Learning How to Teach New Developers


One of our most exciting initiatives of 2014 has been creating a series of “How to Teach” workshops for the broader tech community. While GA is well known for what we teach, what many people might not know is how much time we spend training our instructors and talking with them about how to teach. In fact, we have staff members and instructional coaches whose sole job it is to help train and support our instructors.

While our industry-leading immersive instructor training program has helped set up our internal staff for success, we decided in January of this year that we wanted to open up trainings to share best practices with anyone who wants to teach in the tech world. Since then, we’ve expanded these trainings to all of our teaching staff and started a global conversation about teaching tech better. We have two 1-day public workshops led by coaches and current GA instructors in this series, and are planning more to come!

On Day I, we cover Objective-Driven Lesson Planning, Adult Learning Theory and Instructional Delivery Tactics. While Lesson Planning may not seem like the “hottest” topic in the tech ed world, we’ve found that using objectives to backwards lesson is one of the most powerful factors in enabling new teachers to be effective.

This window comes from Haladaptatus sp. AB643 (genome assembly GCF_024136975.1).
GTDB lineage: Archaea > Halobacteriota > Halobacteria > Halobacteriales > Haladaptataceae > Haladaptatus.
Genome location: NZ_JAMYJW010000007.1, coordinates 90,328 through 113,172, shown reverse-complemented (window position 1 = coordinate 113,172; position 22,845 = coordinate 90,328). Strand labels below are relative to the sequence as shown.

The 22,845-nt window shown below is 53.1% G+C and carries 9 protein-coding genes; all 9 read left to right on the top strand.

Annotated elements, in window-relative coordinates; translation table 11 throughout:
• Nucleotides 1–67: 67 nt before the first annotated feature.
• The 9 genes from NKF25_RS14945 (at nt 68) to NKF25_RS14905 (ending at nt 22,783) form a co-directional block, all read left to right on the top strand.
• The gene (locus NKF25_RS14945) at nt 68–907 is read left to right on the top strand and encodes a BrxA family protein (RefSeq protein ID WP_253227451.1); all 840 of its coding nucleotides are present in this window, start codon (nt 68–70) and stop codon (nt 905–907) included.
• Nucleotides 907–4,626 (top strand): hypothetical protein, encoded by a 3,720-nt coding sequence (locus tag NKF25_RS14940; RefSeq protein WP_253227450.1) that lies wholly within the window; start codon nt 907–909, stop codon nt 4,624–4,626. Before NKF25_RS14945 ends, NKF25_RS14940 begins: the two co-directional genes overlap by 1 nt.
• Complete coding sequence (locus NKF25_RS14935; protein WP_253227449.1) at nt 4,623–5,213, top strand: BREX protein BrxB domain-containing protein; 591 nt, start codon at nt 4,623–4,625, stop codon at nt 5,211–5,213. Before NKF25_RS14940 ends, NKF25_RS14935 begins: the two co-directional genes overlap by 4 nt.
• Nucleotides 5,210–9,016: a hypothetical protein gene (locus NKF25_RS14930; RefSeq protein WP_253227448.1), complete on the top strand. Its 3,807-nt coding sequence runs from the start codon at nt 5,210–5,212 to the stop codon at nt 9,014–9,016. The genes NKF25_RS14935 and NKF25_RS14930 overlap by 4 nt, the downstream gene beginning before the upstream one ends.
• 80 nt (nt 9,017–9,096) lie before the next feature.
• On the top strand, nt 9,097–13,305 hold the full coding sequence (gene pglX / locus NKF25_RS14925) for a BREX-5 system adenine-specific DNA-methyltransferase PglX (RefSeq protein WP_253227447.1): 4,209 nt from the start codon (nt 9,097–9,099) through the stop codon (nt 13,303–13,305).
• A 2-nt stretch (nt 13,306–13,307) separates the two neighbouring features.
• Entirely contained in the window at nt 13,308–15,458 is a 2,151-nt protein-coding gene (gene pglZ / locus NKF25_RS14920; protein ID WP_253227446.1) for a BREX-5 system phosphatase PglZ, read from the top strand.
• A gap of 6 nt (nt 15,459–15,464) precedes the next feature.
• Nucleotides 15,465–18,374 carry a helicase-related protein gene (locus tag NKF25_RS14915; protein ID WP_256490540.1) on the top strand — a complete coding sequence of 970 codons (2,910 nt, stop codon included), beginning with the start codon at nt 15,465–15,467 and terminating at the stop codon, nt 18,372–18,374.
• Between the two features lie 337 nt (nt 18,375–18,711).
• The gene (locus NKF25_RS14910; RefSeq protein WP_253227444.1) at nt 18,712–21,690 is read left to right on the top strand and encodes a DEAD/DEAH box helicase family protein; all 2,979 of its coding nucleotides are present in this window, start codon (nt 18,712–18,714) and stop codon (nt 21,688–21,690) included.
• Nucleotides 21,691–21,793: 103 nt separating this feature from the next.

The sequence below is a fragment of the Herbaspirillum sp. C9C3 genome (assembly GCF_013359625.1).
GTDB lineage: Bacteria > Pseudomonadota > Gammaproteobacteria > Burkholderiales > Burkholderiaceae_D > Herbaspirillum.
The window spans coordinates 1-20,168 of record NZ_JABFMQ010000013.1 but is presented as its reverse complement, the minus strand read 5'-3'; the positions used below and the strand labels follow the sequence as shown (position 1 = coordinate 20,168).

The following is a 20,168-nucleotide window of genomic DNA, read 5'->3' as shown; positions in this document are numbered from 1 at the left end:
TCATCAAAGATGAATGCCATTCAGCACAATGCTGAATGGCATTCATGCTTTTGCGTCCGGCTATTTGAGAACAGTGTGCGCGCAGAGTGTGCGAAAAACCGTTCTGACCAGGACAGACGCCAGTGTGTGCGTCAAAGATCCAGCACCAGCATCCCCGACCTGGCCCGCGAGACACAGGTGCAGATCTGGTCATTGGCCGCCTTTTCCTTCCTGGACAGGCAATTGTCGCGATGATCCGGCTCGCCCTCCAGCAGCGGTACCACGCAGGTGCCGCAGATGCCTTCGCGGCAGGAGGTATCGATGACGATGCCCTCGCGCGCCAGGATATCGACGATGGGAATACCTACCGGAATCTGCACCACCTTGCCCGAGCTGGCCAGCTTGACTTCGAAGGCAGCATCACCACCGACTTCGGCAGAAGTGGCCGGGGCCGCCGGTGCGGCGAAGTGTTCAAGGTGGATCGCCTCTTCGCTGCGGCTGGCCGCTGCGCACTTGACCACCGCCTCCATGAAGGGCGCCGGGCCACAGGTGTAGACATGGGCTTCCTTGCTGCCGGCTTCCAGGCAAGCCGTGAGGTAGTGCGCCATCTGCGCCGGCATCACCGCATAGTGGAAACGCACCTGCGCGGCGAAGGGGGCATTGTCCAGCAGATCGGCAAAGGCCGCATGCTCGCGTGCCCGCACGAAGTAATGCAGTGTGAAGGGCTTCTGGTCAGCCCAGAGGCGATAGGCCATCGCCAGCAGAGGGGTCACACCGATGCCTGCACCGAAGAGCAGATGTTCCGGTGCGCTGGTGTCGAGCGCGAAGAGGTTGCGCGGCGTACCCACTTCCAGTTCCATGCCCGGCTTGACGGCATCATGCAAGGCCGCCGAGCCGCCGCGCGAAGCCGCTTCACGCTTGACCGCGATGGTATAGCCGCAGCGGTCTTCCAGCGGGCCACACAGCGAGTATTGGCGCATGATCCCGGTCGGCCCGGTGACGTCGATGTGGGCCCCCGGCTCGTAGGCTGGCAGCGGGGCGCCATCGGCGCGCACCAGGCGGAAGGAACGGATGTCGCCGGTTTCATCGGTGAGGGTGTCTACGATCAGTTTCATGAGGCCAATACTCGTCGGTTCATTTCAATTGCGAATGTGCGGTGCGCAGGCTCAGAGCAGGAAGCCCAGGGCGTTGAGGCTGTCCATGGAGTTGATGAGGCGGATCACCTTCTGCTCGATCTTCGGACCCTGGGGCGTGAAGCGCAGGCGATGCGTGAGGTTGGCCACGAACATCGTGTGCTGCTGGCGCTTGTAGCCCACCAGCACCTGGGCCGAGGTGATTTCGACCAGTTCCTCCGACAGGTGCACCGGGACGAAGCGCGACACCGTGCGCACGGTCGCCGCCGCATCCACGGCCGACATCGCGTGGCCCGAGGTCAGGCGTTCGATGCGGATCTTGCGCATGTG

For a glimpse into what we’ll discuss in the first session, imagine the difference in these two lesson plans: “Today we will cover hashes and arrays,” and “Today students will be able to create basic hashes and arrays, and describe the similarities and differences between them.” We’ve found that there is a large chance that the first planning statement will result in a rambly monologue. The second, designed to describe what students actually be able to do by the end, can enable more targeted, hands-on teaching when combined with backwards planning.

The other sessions, Adult Learning Theory and Delivery Tactics, discuss what types of lessons adults need in order to maximize their learning, and tools for creating dynamic adult learning experiences. While nobody has all the answers when it comes to teaching tech well, we’re excited to share what we know with the broader community and be a part of the conversation!

Whether you’re a current course instructor who hasn’t yet had a chance to participate in enhanced training, a developer or designer who is teaching or doing lunch and learns at work, or just someone who wants to learn more about how to share what you know, we hope to see you at one of our workshops soon.